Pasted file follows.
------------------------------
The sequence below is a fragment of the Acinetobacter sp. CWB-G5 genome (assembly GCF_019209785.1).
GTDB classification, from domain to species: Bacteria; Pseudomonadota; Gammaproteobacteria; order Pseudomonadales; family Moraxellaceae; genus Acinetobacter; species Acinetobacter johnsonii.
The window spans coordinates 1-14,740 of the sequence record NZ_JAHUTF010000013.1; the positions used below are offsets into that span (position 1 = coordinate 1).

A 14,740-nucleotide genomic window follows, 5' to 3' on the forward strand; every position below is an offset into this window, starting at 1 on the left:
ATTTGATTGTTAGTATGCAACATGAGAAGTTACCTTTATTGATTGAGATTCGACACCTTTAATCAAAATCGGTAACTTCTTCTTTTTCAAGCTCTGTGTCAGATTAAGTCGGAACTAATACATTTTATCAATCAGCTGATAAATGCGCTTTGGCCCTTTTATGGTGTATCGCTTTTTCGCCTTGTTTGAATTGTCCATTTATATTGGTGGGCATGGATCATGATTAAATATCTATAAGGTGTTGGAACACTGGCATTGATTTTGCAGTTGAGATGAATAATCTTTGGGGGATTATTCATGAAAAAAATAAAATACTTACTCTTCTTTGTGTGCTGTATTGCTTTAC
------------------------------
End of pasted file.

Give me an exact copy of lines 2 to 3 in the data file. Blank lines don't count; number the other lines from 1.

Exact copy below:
GTDB classification, from domain to species: Bacteria; Pseudomonadota; Gammaproteobacteria; order Pseudomonadales; family Moraxellaceae; genus Acinetobacter; species Acinetobacter johnsonii.
The window spans coordinates 1-14,740 of the sequence record NZ_JAHUTF010000013.1; the positions used below are offsets into that span (position 1 = coordinate 1).